For Seven Years I Thought I had a Perfectly Healthy Child
When Jessica’s father died of a heart attack at the young age of 54, she didn’t know the reason could be genetic. “He was a stubborn man who never went to the doctor,” explains Jessica. But when the doctors told her that her total cholesterol was around 350, she traced it back to him. “But my doctor didn’t tell me I needed medicine or anything,” she explains, “and I wanted to have more children, so I went untreated.”
“It would clear up on its own – it was nothing to worry about.”
When Jessica’s daughter was around six years old, she began to notice little yellow bumps on her knees. “She had them for almost two years,” says Jessica, “Her pediatrician said it was molluscum and it would clear up on its own – it was nothing to worry about.” When it didn’t, Jessica took her daughter to a dermatologist for more answers.
“Kids at school were asking what was on her knees,” explains Jessica, “She hated them.” The dermatologist gave her daughter two treatments for molluscum, but they weren’t going away. That’s when the physician’s assistant at the dermatologist's office suggested a biopsy to better understand what these bumps were.
“He’d had children in his practice with high cholesterol, but never that high.”
When the results came back, the office called Jessica and asked if high cholesterol runs in the family. When Jessica said yes, the dermatologist suggested her eight-year-old daughter have a lipid panel done. The bumps on her knees were xanthomas – cholesterol deposits in the skin.
When the results of the lipid panel came back, Jessica knew it wasn’t great news because the pediatrician called on his day off. Her little girl’s cholesterol was in the 800s. “He said he’d had children in his practice with high cholesterol, but never that high.”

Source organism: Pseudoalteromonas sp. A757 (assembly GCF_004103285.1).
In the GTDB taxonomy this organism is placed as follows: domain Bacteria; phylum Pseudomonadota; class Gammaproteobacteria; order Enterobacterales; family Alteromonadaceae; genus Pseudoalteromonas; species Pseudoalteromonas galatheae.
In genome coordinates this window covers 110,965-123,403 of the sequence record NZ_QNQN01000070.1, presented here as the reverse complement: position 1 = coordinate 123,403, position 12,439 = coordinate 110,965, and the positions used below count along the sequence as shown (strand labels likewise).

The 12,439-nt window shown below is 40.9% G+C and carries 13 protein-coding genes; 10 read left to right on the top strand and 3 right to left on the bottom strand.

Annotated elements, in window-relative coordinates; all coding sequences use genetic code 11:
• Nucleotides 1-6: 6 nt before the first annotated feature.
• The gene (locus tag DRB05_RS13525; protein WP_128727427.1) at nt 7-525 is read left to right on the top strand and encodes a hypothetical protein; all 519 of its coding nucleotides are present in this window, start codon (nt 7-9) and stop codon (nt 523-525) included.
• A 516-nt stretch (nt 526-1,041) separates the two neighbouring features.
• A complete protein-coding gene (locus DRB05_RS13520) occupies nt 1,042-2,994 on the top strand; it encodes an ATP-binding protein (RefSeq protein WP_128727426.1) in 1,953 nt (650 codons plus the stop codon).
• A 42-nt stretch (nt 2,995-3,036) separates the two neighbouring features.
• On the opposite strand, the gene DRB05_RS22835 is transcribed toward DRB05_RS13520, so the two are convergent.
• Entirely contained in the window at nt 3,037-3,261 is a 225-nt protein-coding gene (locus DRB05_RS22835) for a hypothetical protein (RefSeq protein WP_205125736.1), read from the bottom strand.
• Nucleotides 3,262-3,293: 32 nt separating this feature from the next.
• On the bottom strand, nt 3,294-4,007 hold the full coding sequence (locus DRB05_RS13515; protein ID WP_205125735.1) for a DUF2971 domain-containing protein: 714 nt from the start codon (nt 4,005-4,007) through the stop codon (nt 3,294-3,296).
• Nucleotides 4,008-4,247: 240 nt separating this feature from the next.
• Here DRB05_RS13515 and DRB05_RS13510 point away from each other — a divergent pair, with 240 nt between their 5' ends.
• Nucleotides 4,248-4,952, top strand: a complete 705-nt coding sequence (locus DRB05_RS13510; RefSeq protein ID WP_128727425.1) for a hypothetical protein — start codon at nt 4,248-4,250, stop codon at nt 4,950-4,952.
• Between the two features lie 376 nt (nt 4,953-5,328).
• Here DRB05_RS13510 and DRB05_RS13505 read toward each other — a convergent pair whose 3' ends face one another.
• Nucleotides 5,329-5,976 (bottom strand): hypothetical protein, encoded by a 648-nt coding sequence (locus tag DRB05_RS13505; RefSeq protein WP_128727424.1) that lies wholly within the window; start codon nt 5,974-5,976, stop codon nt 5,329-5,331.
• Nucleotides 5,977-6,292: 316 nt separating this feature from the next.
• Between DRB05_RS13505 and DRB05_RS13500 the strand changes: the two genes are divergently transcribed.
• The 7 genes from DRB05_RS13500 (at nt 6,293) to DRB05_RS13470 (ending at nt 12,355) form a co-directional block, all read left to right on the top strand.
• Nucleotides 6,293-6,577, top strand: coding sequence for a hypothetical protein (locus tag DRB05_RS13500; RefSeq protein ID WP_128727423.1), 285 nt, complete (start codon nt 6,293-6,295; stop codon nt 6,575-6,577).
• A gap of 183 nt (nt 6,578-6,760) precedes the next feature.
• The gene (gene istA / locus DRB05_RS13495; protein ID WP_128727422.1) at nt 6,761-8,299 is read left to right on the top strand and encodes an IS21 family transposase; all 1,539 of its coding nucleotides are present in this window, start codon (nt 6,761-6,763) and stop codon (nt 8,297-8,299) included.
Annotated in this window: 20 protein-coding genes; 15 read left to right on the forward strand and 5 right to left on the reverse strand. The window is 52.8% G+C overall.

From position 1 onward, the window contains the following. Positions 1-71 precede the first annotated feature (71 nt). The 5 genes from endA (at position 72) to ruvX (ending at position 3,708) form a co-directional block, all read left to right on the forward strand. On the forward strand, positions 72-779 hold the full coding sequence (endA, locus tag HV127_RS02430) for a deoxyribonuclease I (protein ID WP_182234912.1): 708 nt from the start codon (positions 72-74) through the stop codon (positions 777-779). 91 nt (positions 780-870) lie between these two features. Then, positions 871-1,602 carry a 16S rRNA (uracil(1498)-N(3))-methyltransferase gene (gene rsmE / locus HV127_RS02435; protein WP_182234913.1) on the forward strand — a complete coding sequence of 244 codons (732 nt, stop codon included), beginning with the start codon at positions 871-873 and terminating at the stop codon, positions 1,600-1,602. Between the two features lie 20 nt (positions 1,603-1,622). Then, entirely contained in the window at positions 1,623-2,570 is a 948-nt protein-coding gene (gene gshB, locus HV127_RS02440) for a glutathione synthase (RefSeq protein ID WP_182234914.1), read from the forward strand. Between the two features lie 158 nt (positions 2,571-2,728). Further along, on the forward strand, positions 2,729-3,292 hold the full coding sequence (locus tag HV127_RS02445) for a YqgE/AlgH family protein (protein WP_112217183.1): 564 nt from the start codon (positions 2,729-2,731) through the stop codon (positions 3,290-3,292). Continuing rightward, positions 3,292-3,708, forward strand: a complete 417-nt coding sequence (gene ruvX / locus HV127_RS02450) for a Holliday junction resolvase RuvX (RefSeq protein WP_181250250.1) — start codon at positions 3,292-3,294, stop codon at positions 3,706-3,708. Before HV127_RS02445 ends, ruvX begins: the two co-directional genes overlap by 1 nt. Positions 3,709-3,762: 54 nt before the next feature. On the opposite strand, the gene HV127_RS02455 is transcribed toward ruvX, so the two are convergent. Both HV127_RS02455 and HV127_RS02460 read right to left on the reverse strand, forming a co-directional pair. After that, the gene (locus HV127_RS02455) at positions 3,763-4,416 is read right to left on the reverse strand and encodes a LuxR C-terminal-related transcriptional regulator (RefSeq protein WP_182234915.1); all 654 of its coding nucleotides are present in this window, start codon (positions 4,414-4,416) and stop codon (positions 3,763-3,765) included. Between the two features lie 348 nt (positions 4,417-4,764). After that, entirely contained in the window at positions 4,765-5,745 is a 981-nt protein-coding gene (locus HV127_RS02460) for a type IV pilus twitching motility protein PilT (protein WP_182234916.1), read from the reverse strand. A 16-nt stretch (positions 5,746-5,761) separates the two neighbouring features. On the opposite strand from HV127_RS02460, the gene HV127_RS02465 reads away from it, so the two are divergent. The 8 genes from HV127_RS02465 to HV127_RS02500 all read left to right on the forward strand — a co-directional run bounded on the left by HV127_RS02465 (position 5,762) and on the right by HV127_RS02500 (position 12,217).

This was when Jessica’s daughter was diagnosed with homozygous familial hypercholesterolemia (HoFH).
“Who would think bumps on the knees would lead to this?”
With this knowledge in mind, Jessica started researching. “I started Googling and freaking out,” explains Jessica, “and my friend suggested I get on Facebook to find other moms who might have more information.”
That’s how she came across the Family Heart Foundation. She made a post on the Foundation’s Facebook page and a member of the Family Heart team reached out. “The day she called me,” says Jessica, “I was in my bedroom bawling my eyes out because I went for seven years thinking I had a perfectly healthy child. Who would think bumps on the knees would lead to this?”
“It’s good because we’re ahead of it.”
Despite her anxieties, Jessica was proactive with her daughter. “She’s had all the tests, the echocardiogram, and a cat scan to check her arteries and everything is good.” There was no sign of early heart disease. “It’s good because we’re ahead of it.”
Her daughter is on a treatment plan that includes statin and ezetimibe. She will be nine years old this year and is eagerly awaiting her tenth birthday when she’ll be eligible to start a PCSK9 inhibitor.
“At first I was just so afraid of the unknown,” explains Jessica, “and I feel so much better now having answers, having a plan, and knowing things are working.”